CLONK! All the way down the hill. As soon as I stopped tumbling I pushed myself up. I couldn’t do it. I couldn’t get out. I lay there for hours, trying to get out but nothing worked. A couple hours later I heard Mom calling. “JOY!” I screamed till I had no voice left. Soon though, Faith tumbled down to meet me. She grabbed my hand and pulled me up. I don’t remember much of the way back, as it was all blurry, but I do remember one thing.
“Joy, you can’t be home alone anymore. I am afraid you will hurt yourself. I am sending you to camp.” I probably protested, but it was settled. I was going to camp. After I recovered from this hike.
After I got checked in, (Savanna’s cabin of course.) I went to our cabin and tapped her. She was caught up in a story our leader Bethany, was telling. She stopped what she was doing and hugged me tight.
“I’m so glad you are here!” She exclaimed. “I’ll give you a tour.” I plopped my bag on the only empty bed with a thunk.
We went first to the rock wall. A wall of lumps and things sticking out was attached to the wall, not much taller than I. A girl my age was standing there.
“You must be the new girl!” She exclaimed. “Come try our rock wall!”
I tried to back out of it. “I have a broken leg. I shouldn’t.”
“You have to!”
Eventually she made me, and I grabbed onto the wall, fearing that I was going to fall. I had good reason to fear, for ten seconds after I had started climbing I couldn’t hold on. The world turning blurry I dropped to the ground. Just as Savanna stuck out her hand to help me up the dinner bell rang.
“You go.” I told her. “I am going to the infirmary.”
“Are you sure?” She asked. “I could go with you?”
But I insisted on going alone. “I’ll be fine.” The infirmary was a cheery place, despite how small it was. I plopped on the bed. Then I started telling her everything, ending with: “Can I rest here?”
Somehow I got my journal, writing away. A couple hours later I went to bed. The rest of the camp was doing something else, but I was ready to go to bed. Bethany was in the cabin, but she wasn’t paying any attention to me. If she was, I probably wouldn’t have been allowed to go to bed. A few minutes later I plopped on the bed and slept, a first day of camp over.
The end of my first week of camp we were going camping. The ‘fun’ part was hiking to get there. It was a four hour hike, one that I couldn’t take, but I didn’t want to tell my secret. I went, though it was hard for me. I wasn’t feeling very good at the beginning, and four hours of hiking wasn’t going to help.
Let me tell you about the worst/best thing I did at camp, since this is what changed my life.
It all happened in a blur. Savanna pulled me aside to rest for a sec. Our leader, Bethany, was behind us.
“So……Joy. Tell me about your story.” She pulled me up.
“Well, it’s about a girl named Joy.” Where was she going with this. We started out again.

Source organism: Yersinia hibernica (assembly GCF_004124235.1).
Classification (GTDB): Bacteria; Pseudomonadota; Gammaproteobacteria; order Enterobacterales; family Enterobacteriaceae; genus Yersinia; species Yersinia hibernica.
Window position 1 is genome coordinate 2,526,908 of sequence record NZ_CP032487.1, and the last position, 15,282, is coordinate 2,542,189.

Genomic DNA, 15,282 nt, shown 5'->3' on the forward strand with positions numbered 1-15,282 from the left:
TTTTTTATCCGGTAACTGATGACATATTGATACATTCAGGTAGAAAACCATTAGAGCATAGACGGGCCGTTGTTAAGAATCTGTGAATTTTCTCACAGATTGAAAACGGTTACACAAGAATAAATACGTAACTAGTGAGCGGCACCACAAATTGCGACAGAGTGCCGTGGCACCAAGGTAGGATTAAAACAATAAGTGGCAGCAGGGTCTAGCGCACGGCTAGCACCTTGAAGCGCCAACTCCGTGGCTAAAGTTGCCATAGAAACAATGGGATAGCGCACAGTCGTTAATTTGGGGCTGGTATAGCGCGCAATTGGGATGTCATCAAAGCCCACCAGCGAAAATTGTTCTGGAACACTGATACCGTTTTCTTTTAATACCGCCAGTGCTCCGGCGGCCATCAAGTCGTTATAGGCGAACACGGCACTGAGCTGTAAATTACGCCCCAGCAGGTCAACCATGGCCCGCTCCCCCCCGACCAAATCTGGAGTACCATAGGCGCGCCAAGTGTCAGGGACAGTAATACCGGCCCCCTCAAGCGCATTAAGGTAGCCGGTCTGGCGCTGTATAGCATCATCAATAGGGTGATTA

“Is it you, or is this fictional?”
I couldn’t do it. I wouldn’t tell her. “Fictional.”
“If it is fictional how come it is all things that you have done?” She stopped me dead in my tracks.
“What do you mean? It is all fictional. This is not my journal!”
“How come it starts with ‘Welcome To My Journal.’?”
She got me. She knew. I looked around before starting. “You’re right. This was my journal. Joy was me.”
There was more than a trace of hurt in her voice. “How come you didn’t tell me? I wouldn’t tell anyone!”
“I didn’t tell anyone.”
“So if you are Joy, than does that mean you have the whole chronic illness thing?”
“Yes. This is my real life. I didn’t tell you because I hate being pitied. I wanted to ignore it, to not deal with it. I wanted to be normal.”
“Oh Joy, I am so sorry!”
Then I poured out the whole story, starting with when I started realizing I wasn’t normal. It took a lot of explaining. Savanna listened with horror, realizing just what I had to go through.
Pretty soon we came upon the tent. Savanna, Bethany and I were the last ones, so we shared the last tent.
We settled in. Savanna and I kept talking. The other girls started asking about what we talking about. I made a choice. I gathered everyone around.
“I have something to tell you. There is something I have been hiding. Something that is my real life. I can’t hide it any longer. I need to tell you.” I poured out my whole story.
Surprisingly the group took it well. They weren’t mad at me for hiding it, and they were very supportive. Mia told me that I could talk to her whenever, and she would listen. Then they started telling me stuff about them. Each girl had a secret. Some of them were really small, like fighting with sisters, but one girl had diabetes, a chronic illness like me. Savanna was last. Her parents had just divorced, and that was why she spent so much time with me. After we were done talking I heard Bethany whisper “Joy!”
“Do you want to go back to camp instead of hiking another ten hours?” I gladly accepted. I was glad I told. Now I could not do things that would hurt me, and not feel bad about it. I went back to camp, but I was fine being alone. I had things to plan.
I know I haven’t written in awhile. I am almost out of space, so I am just going to sum up the rest of the story. After I told people were more supportive. It took awhile for people to see just how bad I was, but they never minded if I skipped out on things. Now I have more friends, and I am happier. The best advice I got was ‘when you feel bad, just remember there are always people worse than you.’ I had gotten cards and gifts, and they made me feel good. It was inspiration enough to start a new project. I organized care packages to give to people worse than me, and it made me feel better too.
I don’t need this journal anymore. I have more friends, and though I have the same pain, having people who know about it helps. I am not the same anymore.